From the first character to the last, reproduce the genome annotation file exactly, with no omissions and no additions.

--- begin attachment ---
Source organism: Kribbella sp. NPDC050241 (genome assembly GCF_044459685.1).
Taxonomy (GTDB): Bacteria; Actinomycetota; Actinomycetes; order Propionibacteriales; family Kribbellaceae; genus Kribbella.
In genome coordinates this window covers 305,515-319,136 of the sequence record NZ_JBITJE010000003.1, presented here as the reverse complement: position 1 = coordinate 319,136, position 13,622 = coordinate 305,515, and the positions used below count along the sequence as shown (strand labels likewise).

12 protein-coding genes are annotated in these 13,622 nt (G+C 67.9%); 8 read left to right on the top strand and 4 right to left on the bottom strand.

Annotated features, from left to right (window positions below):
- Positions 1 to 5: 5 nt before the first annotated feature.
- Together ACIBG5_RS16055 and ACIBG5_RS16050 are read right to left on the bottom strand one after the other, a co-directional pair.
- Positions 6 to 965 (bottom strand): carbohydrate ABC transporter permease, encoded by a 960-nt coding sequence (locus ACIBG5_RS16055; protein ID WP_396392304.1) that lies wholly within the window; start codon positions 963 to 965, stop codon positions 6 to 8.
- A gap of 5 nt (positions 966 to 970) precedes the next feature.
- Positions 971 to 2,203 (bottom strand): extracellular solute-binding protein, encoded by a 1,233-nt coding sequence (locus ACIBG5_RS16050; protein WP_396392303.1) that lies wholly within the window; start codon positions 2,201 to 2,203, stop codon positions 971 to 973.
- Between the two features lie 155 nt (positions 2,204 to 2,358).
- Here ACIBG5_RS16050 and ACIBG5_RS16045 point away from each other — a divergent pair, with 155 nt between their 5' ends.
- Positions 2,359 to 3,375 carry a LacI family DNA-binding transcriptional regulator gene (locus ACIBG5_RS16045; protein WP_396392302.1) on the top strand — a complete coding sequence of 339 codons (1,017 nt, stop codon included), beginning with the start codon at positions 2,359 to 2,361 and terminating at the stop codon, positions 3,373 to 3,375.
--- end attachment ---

Source organism: Kribbella sp. NPDC050241 (genome assembly GCF_044459685.1).
Taxonomy (GTDB): Bacteria; Actinomycetota; Actinomycetes; order Propionibacteriales; family Kribbellaceae; genus Kribbella.
In genome coordinates this window covers 305,515-319,136 of the sequence record NZ_JBITJE010000003.1, presented here as the reverse complement: position 1 = coordinate 319,136, position 13,622 = coordinate 305,515, and the positions used below count along the sequence as shown (strand labels likewise).

12 protein-coding genes are annotated in these 13,622 nt (G+C 67.9%); 8 read left to right on the top strand and 4 right to left on the bottom strand.

Annotated features, from left to right (window positions below):
- Positions 1 to 5: 5 nt before the first annotated feature.
- Together ACIBG5_RS16055 and ACIBG5_RS16050 are read right to left on the bottom strand one after the other, a co-directional pair.
- Positions 6 to 965 (bottom strand): carbohydrate ABC transporter permease, encoded by a 960-nt coding sequence (locus ACIBG5_RS16055; protein ID WP_396392304.1) that lies wholly within the window; start codon positions 963 to 965, stop codon positions 6 to 8.
- A gap of 5 nt (positions 966 to 970) precedes the next feature.
- Positions 971 to 2,203 (bottom strand): extracellular solute-binding protein, encoded by a 1,233-nt coding sequence (locus ACIBG5_RS16050; protein WP_396392303.1) that lies wholly within the window; start codon positions 2,201 to 2,203, stop codon positions 971 to 973.
- Between the two features lie 155 nt (positions 2,204 to 2,358).
- Here ACIBG5_RS16050 and ACIBG5_RS16045 point away from each other — a divergent pair, with 155 nt between their 5' ends.
- Positions 2,359 to 3,375 carry a LacI family DNA-binding transcriptional regulator gene (locus ACIBG5_RS16045; protein WP_396392302.1) on the top strand — a complete coding sequence of 339 codons (1,017 nt, stop codon included), beginning with the start codon at positions 2,359 to 2,361 and terminating at the stop codon, positions 3,373 to 3,375.